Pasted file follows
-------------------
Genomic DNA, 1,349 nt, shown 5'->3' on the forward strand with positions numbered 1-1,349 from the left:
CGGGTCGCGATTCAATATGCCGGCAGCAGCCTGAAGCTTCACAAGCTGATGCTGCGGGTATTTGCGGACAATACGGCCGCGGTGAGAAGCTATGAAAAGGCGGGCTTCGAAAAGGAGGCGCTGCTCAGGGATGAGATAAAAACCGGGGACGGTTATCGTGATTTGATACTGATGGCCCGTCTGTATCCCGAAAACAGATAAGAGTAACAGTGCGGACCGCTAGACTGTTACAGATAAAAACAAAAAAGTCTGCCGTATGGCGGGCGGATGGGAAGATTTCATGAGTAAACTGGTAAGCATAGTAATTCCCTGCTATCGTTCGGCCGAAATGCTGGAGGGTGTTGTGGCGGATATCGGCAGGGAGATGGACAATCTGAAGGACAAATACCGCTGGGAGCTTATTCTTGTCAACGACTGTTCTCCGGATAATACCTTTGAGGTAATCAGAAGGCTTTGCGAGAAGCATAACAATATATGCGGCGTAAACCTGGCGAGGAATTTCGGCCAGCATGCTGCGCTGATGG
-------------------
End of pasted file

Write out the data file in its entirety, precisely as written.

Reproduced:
Genomic DNA, 1,349 nt, shown 5'->3' on the forward strand with positions numbered 1-1,349 from the left:
CGGGTCGCGATTCAATATGCCGGCAGCAGCCTGAAGCTTCACAAGCTGATGCTGCGGGTATTTGCGGACAATACGGCCGCGGTGAGAAGCTATGAAAAGGCGGGCTTCGAAAAGGAGGCGCTGCTCAGGGATGAGATAAAAACCGGGGACGGTTATCGTGATTTGATACTGATGGCCCGTCTGTATCCCGAAAACAGATAAGAGTAACAGTGCGGACCGCTAGACTGTTACAGATAAAAACAAAAAAGTCTGCCGTATGGCGGGCGGATGGGAAGATTTCATGAGTAAACTGGTAAGCATAGTAATTCCCTGCTATCGTTCGGCCGAAATGCTGGAGGGTGTTGTGGCGGATATCGGCAGGGAGATGGACAATCTGAAGGACAAATACCGCTGGGAGCTTATTCTTGTCAACGACTGTTCTCCGGATAATACCTTTGAGGTAATCAGAAGGCTTTGCGAGAAGCATAACAATATATGCGGCGTAAACCTGGCGAGGAATTTCGGCCAGCATGCTGCGCTGATGG